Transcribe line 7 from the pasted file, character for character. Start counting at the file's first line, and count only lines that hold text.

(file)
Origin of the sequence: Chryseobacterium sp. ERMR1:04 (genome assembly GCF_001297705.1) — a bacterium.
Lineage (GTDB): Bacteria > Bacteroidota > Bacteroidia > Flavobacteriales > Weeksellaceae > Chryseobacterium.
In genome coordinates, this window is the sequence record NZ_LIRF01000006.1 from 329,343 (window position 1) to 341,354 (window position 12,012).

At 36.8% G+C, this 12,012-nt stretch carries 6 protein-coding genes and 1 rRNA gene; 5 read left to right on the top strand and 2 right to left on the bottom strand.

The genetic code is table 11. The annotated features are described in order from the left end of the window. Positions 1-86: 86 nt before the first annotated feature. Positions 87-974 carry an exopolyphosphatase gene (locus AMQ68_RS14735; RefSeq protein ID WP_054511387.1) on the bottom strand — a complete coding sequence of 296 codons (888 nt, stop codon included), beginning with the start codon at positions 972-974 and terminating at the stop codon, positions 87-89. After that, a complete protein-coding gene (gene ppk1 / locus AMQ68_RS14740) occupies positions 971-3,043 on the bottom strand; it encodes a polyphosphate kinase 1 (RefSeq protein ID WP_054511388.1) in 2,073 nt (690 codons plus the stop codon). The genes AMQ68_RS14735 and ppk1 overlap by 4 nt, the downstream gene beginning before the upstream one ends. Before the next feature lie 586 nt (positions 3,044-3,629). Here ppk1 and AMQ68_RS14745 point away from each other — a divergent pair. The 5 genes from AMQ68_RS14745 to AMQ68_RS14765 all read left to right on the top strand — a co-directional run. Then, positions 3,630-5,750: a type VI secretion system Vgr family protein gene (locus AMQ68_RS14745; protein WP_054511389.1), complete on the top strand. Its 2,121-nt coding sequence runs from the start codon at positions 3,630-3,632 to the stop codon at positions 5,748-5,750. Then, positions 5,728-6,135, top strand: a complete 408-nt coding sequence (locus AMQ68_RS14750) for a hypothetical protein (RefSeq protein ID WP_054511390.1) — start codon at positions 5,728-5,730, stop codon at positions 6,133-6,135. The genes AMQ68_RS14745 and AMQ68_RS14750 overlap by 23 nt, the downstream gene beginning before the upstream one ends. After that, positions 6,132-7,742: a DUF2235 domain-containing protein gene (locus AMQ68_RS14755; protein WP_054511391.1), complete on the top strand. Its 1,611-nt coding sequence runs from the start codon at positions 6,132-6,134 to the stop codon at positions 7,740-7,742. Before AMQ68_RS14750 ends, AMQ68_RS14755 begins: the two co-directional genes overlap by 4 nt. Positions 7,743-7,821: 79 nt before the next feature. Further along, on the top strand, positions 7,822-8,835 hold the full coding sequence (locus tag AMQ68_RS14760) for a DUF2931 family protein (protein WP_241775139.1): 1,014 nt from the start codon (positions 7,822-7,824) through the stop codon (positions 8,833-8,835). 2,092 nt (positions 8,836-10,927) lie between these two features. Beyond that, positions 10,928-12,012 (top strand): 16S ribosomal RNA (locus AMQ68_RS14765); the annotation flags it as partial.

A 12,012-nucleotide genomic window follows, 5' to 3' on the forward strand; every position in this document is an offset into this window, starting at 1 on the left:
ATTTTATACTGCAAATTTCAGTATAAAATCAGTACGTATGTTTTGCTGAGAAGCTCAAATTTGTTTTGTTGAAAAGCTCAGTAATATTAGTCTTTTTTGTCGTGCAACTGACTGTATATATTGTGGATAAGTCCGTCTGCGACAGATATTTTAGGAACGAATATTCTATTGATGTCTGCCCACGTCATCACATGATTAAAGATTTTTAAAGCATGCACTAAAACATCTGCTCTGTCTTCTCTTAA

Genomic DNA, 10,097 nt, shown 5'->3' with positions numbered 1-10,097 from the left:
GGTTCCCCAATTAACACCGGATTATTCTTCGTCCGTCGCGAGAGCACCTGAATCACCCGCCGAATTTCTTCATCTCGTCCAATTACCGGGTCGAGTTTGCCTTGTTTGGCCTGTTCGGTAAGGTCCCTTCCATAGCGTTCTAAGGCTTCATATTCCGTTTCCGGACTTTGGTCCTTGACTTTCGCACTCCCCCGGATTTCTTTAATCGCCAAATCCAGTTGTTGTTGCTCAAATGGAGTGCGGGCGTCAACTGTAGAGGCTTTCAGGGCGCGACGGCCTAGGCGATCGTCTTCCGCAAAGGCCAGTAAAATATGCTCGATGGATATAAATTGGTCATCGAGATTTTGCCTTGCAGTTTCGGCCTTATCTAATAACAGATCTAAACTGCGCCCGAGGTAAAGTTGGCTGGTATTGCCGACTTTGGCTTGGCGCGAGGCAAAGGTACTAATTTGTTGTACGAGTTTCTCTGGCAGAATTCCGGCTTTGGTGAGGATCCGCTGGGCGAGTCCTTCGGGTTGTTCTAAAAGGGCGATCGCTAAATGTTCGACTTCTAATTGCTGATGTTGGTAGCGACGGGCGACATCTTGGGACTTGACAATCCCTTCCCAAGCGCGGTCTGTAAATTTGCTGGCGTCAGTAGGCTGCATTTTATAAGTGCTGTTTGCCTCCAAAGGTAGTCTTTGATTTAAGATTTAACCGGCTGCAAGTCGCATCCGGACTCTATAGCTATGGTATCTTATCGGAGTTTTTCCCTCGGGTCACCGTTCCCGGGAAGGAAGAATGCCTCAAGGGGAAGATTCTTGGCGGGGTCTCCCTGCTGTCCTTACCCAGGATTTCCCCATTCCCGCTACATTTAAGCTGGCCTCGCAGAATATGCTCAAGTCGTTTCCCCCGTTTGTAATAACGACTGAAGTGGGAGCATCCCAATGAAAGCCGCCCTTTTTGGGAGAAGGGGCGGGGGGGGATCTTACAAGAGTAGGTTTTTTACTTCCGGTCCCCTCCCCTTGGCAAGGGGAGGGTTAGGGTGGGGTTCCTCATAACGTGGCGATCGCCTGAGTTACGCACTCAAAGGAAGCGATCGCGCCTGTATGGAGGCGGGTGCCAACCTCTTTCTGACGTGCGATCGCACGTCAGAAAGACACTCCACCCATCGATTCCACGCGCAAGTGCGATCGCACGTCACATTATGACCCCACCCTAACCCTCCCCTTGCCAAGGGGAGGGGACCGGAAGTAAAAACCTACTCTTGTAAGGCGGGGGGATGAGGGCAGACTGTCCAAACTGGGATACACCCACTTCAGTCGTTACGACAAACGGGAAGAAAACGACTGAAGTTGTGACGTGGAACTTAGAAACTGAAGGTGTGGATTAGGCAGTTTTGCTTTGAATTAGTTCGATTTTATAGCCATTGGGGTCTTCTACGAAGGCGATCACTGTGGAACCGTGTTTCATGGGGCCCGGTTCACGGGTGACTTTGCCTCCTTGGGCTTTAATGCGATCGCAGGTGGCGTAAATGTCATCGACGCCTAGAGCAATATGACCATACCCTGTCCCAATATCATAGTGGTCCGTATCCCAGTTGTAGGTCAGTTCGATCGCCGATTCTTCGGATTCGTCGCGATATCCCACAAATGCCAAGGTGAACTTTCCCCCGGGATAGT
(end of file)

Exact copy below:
ATTTTATACTGCAAATTTCAGTATAAAATCAGTACGTATGTTTTGCTGAGAAGCTCAAATTTGTTTTGTTGAAAAGCTCAGTAATATTAGTCTTTTTTGTCGTGCAACTGACTGTATATATTGTGGATAAGTCCGTCTGCGACAGATATTTTAGGAACGAATATTCTATTGATGTCTGCCCACGTCATCACATGATTAAAGATTTTTAAAGCATGCACTAAAACATCTGCTCTGTCTTCTCTTAA